Rome: Bishops address African Synod on human rights issues

Bishops from Zimbabwe, Ethiopia, Libya, Nigeria, DR Congo, South Africa and Angola addressed the fourth meeting of the ongoing Africa Synod in Rome yesterday on issues of justice, human rights, migration and the environment. The texts of their addresses follow.

Bishop Martin Munyanyi of Gweru, Zimbabwe:

The Church in Zimbabwe appreciates very much that the Instrumentum laboris dealt with issues which are of great concern in our country, such as poverty, violence, lack of recognition of women, children and minority groups and also issues of injustice in Church such as working conditions of Church employees.

Zimbabwe had very difficult and inhuman socio-political experiences traceable from the pre-colonial, the colonial and post-colonial eras which need to be dealt with urgently. It will be a mistake, in [the] quest for lasting reconciliation, to simply ask people to forget the past.

Reconciliation is needed not only in the nation at large but also in the Church, for we see simmering tension in some of our parishes due to language and ethnic differences.

In Africa, when we talk of justice we certainly talk of affected parties including their families. Communities need to sit together and discuss their problems in a palaver scenario. And retributive and restorative justice should be established before the death of either party in a case.

Issues of justice in the Church are obvious in not paying our workers enough, which constitutes a just wage and in the misuse of Church resources by priests at the expense of the communities. Some Church practices tend to have a bias against the girl child. For example, the girl is punished while the boy is not.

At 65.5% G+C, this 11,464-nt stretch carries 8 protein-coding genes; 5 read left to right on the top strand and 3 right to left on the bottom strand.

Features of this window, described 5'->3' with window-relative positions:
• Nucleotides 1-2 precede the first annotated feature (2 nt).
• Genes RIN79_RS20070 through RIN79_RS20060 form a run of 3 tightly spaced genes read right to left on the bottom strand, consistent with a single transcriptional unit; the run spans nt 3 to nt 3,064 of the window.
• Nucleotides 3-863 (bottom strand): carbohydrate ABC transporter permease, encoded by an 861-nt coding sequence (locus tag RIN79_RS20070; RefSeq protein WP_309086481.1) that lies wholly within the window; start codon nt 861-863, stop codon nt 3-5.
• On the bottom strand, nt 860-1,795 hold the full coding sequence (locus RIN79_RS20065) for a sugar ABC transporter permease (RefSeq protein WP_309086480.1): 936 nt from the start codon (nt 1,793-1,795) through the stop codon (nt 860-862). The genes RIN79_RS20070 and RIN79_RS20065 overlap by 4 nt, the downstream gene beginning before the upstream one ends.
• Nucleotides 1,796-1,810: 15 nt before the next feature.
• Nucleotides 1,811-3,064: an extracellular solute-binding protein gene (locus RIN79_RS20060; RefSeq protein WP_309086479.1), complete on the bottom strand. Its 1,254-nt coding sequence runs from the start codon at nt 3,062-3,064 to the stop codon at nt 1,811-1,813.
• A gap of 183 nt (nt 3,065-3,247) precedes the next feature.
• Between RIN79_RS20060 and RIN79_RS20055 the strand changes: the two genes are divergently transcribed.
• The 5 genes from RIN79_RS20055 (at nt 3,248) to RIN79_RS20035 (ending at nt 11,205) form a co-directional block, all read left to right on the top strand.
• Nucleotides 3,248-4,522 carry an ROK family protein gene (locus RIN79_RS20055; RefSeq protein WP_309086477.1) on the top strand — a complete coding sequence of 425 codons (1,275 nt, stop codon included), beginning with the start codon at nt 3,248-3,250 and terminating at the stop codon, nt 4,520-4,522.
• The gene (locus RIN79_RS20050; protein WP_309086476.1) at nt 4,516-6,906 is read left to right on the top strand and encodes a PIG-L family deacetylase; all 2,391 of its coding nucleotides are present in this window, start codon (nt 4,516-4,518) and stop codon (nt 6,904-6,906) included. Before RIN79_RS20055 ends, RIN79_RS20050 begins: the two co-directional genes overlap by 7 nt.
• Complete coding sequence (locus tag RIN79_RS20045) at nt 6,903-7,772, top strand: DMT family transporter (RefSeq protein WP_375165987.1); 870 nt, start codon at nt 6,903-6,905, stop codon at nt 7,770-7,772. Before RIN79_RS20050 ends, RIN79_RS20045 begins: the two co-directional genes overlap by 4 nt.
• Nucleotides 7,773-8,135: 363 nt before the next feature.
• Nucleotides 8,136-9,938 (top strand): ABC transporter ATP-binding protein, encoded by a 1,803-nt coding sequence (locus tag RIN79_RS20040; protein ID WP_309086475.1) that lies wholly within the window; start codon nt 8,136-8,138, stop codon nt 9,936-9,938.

As a local Church, we have set up structures such as Commissions for Justice and Peace to address negative historical aspects of our experience.

The whole undertaking should start somewhere like in the family as Pope Benedict XVI rightly stated: 'The family is the first and indispensable teacher of peace... because it enables its members in decisive ways to experience peace.'

In the process Pope John Paul II's words should be taken seriously, namely, 'No peace without justice, no justice without forgiveness.'  This is the kingdom justice advocated in the Instrumentum laboris which sums up the Gospel message of reconciliation, justice and peace.

Archbishop Berhaneyesus Demerew Souraphiel, Metropolitan Archbishop of Addis Ababa:

I hope this Synod on Africa shall study the root causes of human trafficking, internally displaced persons, abused domestic workers (especially women in the Middle East), refugees and migrants, especially the African boat migrants and asylum seekers and come up with concrete positions and proposals to show to the world that African lives are sacred and not cheap, as they seem to be presented and seen in many media channels.

As it is well known, the African Union (AU) has its headquarters in Addis Ababa, where it was founded. The AU is the forum of political leadership in Africa. It is useful to know that almost 50 percent of the members of this AU are members of the Catholic Church. So far the Apostolic Nuncio in Ethiopia has been invited to attend the general assemblies of the AU whenever they take place in Addis Ababa as an observer. It is my hope that the Holy See appoints a permanent representative to the AU who should attend all the meetings whenever they take place and who could keep in personal contact with the Catholic members of that important institution.